How to write a German business letter

Whether you are able to write fluently in German or just want to be able to at least address the person in German, or even just to understand what you can see on a German letter, this blog post should give you some ideas:

As you can see, there aren’t too many differences, you have your header, then write the address followed by the salutation and text. There are, however, a few things worth pointing out:

  1. The address is slightly different to an English address, the house number comes after the street name and the postcode (which is a 5 digit number) comes before the name of the place.
  2. You may wonder, why I have written Devizes in front of the date.  I have seen lots of German letters without it but it is still common practice to write the place where you are writing the letter in front of the date. And for something easy: German dates don’t have the st,nd or th after ordinal numbers. The little full stop does all that.
  3. The salutation: In my sample letter I wrote three different business salutations. The first one “Sehr geehrte Frau …” (Dear Mrs …) is followed by the surname of the female addressee, the second one “Sehr geehrter Herr” (Dear Mr …) is for the male addressee. If you really don’t know the name, write “Sehr geehrte Damen und Herren,” which is the equivalent to ‘dear Sir/ Madam’. In some old books you sometimes find ‘Sehr geehrte Herren’. That’s from the times when women weren’t supposed to be business women, so I’d avoid that!
  4. When you start your main text, make sure it doesn’t start with a capital letter. As the salutation ends with a comma you carry on with a lower case. You can see on my letter that  Microsoft Word underlined the ‘then’ because it thinks it’s wrong and should have a capital letter.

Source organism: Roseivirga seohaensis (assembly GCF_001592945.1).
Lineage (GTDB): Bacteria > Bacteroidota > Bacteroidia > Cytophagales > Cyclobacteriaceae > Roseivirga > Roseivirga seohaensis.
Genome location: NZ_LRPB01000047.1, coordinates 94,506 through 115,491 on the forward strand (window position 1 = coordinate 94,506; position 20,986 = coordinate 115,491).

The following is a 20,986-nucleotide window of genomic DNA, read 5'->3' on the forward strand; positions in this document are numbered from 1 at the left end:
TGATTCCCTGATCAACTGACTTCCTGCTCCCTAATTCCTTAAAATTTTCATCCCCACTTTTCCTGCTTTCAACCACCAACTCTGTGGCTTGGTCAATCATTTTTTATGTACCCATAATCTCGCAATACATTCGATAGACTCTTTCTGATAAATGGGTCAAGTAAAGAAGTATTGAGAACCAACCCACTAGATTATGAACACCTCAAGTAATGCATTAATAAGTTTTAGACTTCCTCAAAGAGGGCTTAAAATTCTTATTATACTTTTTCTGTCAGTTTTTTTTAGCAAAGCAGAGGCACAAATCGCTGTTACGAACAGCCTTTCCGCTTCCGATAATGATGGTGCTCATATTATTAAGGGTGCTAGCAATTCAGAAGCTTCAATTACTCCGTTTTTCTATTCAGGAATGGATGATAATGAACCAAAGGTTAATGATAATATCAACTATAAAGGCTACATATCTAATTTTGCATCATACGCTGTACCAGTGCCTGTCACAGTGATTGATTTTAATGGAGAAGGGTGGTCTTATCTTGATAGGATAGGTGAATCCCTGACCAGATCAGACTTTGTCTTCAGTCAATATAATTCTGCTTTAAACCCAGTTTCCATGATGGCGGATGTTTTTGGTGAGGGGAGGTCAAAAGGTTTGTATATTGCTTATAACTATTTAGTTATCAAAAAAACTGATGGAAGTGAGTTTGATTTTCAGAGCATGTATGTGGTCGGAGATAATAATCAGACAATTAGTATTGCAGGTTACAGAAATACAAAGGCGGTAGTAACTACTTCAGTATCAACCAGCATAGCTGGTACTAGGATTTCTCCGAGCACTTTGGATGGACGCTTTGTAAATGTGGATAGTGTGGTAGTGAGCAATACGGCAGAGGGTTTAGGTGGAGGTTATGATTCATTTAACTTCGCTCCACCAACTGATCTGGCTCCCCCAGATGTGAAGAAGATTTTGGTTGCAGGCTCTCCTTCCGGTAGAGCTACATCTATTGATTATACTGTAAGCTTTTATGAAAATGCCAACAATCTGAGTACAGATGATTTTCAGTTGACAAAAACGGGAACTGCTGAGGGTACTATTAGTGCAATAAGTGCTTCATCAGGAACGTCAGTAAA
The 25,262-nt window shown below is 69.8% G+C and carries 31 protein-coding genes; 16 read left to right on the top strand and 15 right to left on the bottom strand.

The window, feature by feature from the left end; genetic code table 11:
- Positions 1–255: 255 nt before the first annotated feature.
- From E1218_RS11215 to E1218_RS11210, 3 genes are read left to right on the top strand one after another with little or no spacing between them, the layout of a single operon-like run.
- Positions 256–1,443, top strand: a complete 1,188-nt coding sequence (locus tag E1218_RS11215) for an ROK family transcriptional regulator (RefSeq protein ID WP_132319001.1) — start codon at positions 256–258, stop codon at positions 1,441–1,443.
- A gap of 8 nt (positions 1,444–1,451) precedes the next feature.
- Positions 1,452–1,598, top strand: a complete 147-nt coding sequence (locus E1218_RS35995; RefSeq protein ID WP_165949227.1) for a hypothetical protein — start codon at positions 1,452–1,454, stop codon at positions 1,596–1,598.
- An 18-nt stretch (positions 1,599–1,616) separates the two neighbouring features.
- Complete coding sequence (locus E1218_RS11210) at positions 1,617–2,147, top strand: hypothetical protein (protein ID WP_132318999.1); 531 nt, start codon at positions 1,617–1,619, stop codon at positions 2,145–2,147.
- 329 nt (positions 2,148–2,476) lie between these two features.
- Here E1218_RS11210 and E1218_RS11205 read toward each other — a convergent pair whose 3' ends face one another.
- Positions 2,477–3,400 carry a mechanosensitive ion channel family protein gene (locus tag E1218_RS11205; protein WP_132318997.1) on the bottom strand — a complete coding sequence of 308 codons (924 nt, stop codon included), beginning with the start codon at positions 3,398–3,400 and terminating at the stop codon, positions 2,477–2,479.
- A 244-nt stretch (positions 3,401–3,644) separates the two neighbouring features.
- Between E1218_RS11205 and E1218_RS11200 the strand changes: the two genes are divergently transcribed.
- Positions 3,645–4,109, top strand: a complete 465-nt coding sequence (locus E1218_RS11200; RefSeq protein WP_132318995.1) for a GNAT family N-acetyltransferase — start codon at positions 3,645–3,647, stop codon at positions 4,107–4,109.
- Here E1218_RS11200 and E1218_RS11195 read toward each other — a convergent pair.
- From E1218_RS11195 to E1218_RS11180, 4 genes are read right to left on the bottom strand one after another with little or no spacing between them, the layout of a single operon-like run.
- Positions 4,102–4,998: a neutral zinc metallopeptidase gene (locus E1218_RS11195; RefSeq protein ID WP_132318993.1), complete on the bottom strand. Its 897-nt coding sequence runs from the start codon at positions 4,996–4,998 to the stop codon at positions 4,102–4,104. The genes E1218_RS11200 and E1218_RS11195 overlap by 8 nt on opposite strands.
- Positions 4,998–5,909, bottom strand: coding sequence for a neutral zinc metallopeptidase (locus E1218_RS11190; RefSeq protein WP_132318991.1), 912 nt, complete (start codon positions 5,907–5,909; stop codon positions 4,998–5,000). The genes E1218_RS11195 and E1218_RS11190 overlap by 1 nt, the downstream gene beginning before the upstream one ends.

5. The standard conclusion is ‘Mit freundlichen Grüßen’ which is the equivalent of ‘Kind regards’. Again, in old books you can read the word ‘Hochachtungsvoll’ but that is seen as quite pompous nowadays.

I hope this gives you a little insight into German business letters.  If you need to write to a prospective German client for the first time, why don’t you use the German salutation and greeting, even if the rest is in English. It might just give you some extra brownie points!

What about German emails? There are also a few things worth noting which I’ll cover in my next post.

11 Responses

  1. Hallo, Angelika!
    I have a question regarding the salutation.
    I frequently want to write something like “Guten Morgen, Frau Schmidt,”
    However, I am unsure as to which punctuation to use above. Can I surround the name with commas, like so “Guten Tag, Frau Schmidt, …”
    do I omit the comma like so: “Guten Tag Frau Schmidt,” which looks terrible.
    Also, I thought I had learned to end the salutation with an exclamation point (!). Is that incorrect?
    Vielen Dank!

    1. Guten Tag, Jennifer,
      I wasn’t too sure how a salutation with guten Morgen … would be, so I searched Google, and it is like you suggested: a comma before and after the name (like I did ☺).
      As for the exclamation mark, that was common until the spelling reform. It isn’t really used any more, but if you do, you need to start the next line with a capital letter.

  2. Hey Angelika do German formal letters have a title or heading besides the addresses of the sender and receiver like the English ones do?

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  6. Hi Angelica
    How do I indicate enclosures in a letter – the equivalent of “Enc” in English business letters?

    1. Hi Maureen, the word you need is ‘Anlage’ followed by the name of the enclosed document underneath. If you have more than one document, you need the plural, which is ‘Anlagen’.

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